Venezuela’s Already Established Presence
Curaçao is situated less than 100 miles from Venezuelan territory and the South American power already has a big presence on the island, particularly through the Venezuelan state-oil company, Petroleos de Venezuela SA – PDVSA, which leases the island’s Isla refinery. The refinery was sold by Shell to Curaçao for a symbolic $1 and the local government was quick to re-sell it in order to make a profit. PDVSA processes around 220,000 barrels per day of oil in the facility, and it is under pressure to maintain current production-levels in light of the global fiscal crisis. The problem is that ever since the refinery’s construction decades ago, the facility has been an environmental and health hazard for local residents. A July 2008 Reuters dispatch quotes a professor at a nearby school complaining that smoke and stench emissions from the plant have reached such intense levels that classes regularly had to be suspended. Industrial emissions are also suspected to create an influx of health issues ranging from chronic coughing to cancer.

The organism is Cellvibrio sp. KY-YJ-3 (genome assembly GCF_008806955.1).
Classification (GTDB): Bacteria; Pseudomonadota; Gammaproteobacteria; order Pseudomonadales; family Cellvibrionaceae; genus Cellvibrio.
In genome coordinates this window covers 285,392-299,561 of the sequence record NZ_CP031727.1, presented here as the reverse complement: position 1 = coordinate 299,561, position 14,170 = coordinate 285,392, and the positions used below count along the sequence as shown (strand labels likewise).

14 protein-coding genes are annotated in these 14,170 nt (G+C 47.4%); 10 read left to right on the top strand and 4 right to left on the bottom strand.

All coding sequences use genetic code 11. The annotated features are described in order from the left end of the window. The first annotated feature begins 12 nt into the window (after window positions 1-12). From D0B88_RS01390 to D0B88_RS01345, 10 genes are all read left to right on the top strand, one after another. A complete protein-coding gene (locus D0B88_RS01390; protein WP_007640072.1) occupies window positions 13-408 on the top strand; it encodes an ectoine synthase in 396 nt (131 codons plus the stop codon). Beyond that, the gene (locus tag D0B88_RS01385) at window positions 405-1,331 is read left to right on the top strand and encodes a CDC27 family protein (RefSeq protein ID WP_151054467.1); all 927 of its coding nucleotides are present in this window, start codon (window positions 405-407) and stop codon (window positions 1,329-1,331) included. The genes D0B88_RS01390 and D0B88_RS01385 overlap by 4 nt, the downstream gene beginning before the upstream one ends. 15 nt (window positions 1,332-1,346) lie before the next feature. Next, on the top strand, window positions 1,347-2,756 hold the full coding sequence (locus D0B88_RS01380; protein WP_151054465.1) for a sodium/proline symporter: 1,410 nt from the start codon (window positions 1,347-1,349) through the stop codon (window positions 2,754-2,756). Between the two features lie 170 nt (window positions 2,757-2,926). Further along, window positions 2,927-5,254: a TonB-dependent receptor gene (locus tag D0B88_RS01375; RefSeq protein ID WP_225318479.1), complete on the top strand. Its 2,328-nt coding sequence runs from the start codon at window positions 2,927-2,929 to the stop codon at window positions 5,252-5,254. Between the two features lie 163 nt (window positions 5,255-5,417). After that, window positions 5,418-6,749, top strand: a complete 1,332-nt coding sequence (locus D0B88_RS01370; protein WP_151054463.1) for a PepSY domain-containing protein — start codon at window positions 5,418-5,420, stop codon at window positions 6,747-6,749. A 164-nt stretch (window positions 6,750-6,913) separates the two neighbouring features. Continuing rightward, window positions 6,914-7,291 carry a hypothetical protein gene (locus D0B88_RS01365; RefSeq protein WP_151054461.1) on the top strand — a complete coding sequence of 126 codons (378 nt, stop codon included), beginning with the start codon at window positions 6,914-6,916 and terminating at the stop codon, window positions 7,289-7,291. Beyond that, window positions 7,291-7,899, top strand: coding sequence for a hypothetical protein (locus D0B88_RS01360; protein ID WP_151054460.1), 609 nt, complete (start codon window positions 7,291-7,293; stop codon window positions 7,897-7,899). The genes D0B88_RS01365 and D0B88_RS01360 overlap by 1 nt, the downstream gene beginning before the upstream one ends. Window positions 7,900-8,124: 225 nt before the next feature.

Venezuela is an important presence for the Netherlands Antilles, particularly for Curaçao, because of tourism. After Dutch nationals, Venezuelans make up the second largest source of tourists visiting the island. Therefore, keeping a continuous stream of tourists is critical to Curaçao’s economic sustainability. Island officials project that the number of visitors to the island in 2008 grew by 30 percent to about 390,000 people, a December 2008 AP article reported. Sluis added that many wealthy Venezuelans in recent years have moved to Curaçao in order to distance themselves from the Chavez administration.
Key Point: Washington’s Interests